Taking an active role in your kids’ Internet activities will help ensure that they benefit from the wealth of valuable information it offers without being exposed to any potential dangers.

For more information on how to protect yourself and your children, click here.

Be safe and be blessed!


While this “joking” picture may make you laugh, the point is VERY REAL!
Do you REALLY KNOW who your kids are talking to on the other end???

Chat rooms are virtual online rooms where chat sessions take place. They’re set up according to interest or subject, such as a favorite sport or TV show. Because people can communicate with each other alone or in a group, chat rooms are among the most popular destinations on the Web — especially for kids and teens.

But chat rooms can pose hazards for kids. Some kids have met “friends” in chat rooms who were interested in exploiting them. No one knows how common chat-room predators are, but pedophiles (adults who are sexually interested in children) are known to frequent chat rooms.

These predators sometimes prod their online acquaintances to exchange personal information, such as addresses and phone numbers, thus putting the kids they are chatting with — and their families — at risk.

Pedophiles often pose as teenagers in chat rooms. Because many kids have been told by parents not to give out their home phone numbers, pedophiles may encourage kids to call them; with caller ID the offenders instantly have the kids’ phone numbers.

The CMD Group highly recommends you block all chat rooms on your computers.  With Facebook and email, you and your kids will still be able to communicate with people and avoid these traps on the internet.

Be safe and be blessed!

rulesIt is oh so important for parents to know what their children are doing on the internet.  Yes, they may be in the presence of their parents, but do you really see what they are doing while they are on the internet?  Do you realize what sites they are using?  Are you SURE the search they just ran on Google does not include porn?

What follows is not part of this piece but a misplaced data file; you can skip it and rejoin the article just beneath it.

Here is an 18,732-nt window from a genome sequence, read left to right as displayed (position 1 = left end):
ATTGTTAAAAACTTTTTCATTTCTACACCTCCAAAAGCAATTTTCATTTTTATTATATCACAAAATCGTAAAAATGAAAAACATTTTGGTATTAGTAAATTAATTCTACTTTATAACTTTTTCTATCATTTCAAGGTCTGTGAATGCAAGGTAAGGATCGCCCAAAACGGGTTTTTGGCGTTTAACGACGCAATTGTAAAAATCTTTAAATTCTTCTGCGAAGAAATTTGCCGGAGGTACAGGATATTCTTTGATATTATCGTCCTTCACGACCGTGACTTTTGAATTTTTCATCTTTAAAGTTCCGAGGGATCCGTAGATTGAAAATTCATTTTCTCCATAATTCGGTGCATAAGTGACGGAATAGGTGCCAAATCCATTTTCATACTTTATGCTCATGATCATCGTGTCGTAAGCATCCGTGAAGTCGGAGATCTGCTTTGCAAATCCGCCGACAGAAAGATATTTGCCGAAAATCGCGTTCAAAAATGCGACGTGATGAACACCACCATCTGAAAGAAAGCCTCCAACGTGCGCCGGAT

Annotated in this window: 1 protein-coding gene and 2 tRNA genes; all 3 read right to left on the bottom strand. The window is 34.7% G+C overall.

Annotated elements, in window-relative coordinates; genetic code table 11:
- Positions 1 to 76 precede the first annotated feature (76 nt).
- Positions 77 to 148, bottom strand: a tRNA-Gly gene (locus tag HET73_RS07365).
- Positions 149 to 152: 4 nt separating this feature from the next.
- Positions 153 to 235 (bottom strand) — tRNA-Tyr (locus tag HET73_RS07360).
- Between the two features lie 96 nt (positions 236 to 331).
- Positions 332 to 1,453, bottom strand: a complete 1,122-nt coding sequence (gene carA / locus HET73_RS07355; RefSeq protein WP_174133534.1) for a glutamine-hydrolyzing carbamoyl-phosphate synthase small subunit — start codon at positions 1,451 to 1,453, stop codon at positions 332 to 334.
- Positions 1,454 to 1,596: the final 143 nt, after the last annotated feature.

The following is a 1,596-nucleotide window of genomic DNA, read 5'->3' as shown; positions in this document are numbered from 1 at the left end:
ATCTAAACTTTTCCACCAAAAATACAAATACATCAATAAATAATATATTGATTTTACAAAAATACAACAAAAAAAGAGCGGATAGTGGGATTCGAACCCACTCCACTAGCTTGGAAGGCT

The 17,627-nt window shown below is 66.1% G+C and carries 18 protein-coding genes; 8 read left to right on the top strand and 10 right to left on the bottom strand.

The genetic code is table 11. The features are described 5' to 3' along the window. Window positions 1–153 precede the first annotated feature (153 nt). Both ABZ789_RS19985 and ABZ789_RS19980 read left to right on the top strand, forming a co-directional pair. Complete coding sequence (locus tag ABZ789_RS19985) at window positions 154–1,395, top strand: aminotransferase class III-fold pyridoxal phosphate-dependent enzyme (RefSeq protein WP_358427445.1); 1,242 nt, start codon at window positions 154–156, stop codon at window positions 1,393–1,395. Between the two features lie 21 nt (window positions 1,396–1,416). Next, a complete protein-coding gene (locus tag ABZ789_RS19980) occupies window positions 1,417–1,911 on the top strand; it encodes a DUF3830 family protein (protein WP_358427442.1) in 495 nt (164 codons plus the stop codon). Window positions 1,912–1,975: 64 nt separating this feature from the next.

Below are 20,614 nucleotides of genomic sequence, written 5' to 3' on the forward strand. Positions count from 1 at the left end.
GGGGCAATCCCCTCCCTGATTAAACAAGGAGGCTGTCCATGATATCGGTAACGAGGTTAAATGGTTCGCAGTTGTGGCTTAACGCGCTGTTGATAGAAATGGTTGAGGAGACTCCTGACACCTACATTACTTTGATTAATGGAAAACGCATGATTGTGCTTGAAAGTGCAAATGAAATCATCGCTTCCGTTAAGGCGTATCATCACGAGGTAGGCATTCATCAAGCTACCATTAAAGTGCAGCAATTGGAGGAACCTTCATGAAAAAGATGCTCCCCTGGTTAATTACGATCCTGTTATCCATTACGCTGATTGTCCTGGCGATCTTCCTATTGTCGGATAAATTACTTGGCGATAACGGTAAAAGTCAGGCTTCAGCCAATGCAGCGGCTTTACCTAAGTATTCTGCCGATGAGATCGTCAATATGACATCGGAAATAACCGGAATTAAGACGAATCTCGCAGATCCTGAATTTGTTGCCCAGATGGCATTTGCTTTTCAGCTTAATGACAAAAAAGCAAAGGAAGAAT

Take a few moments and watch this video.

Set up some simple rules for your kids to follow while they’re using the Internet.  Here are some suggestions for you to consider:

  • Follow the rules you set, as well as those set by your Internet service provider.
  • Never trade personal photographs in the mail or scanned photographs over the Internet.
  • Never reveal personal information, such as address, phone number, or school name or location. Use only a screen name. Never agree to meet anyone from a chat room in person.
  • Never respond to a threatening email or message.
  • Always tell a parent about any communication or conversation that was scary.
  • If your child has a new “friend,” insist on being “introduced” online to that friend.

Communicate with your children parents.  It could mean more than you want to imagine.  Be safe and be blessed!